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The Committee on Sustainability Assessment (COSA) provides accurate measurement of recognized sustainability indicators along social, economic and environmental lines. It has a unique pedigree.
COSA Indicators emerged from a 6 stage process:
The result is Field Surveys that capture the necessary data for the selected indicators. These include in general terms:
More specifically, they include valuable information such as market access, governance, community relations, product quality, credit availability, and even perception of benefits. Most of the data sets further benefit from the option to look at specific areas of cross referencing for education, gender, distance to market, type of agro-ecological zone, wealth, and much more.
Some interesting data is emerging from the COSA fieldwork. Even in its simplest raw form, it can be evocative. For example, in Colombia, the initial baseline study showed surprising outcomes in one of the most important factors: crop yields (see figure).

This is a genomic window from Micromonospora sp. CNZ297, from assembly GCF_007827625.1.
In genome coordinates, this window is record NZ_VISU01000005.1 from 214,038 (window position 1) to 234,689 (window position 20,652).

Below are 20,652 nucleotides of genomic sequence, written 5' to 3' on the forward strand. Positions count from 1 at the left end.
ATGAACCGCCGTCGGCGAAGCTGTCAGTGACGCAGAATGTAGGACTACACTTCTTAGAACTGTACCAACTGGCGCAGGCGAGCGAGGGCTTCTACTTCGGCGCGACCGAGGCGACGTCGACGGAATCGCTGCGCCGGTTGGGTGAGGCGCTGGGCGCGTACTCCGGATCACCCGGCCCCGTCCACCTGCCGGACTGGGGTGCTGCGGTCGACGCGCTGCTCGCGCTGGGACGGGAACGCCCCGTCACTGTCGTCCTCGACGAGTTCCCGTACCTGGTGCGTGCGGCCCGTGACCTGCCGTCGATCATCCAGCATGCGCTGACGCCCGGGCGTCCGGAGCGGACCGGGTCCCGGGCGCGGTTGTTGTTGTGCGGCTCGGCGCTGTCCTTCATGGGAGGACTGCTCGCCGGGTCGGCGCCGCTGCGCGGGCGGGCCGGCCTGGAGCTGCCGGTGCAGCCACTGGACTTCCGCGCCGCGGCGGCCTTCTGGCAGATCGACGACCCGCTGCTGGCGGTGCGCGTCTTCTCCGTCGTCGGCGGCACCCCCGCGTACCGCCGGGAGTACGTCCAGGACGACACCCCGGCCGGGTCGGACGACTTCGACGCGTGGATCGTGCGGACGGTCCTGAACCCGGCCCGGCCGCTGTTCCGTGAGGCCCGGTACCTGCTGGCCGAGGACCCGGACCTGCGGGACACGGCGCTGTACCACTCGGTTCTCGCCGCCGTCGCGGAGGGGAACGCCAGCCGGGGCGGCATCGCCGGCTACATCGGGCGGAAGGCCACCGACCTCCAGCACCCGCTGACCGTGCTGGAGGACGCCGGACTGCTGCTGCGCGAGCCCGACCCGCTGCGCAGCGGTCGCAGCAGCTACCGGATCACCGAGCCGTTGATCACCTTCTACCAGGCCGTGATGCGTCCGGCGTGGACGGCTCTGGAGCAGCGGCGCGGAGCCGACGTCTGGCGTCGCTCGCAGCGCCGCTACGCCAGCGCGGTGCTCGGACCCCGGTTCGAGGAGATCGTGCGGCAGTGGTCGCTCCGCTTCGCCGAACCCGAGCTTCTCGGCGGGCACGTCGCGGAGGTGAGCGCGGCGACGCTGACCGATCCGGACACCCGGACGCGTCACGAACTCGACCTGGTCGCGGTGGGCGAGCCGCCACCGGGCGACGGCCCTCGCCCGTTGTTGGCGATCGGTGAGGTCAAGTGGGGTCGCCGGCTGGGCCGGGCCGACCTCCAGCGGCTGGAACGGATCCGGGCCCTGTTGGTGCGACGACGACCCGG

The results need to be confirmed with at least one more annual survey to have a high level of certainty. Nevertheless, if the results prove to be true even the most simple economic implications are considerable. For example, if only 20% of current coffee of farmers adopted a certification and assuming it is the least productive of those shown (the one denoted as "C" with only15% greater yields than the comparable average conventional farmer in yellow) then the annual increase in value for those producers (or for exports) would be US$ 49 Million (at 2009 prices).
See the full set of COSA farm-level indicators here.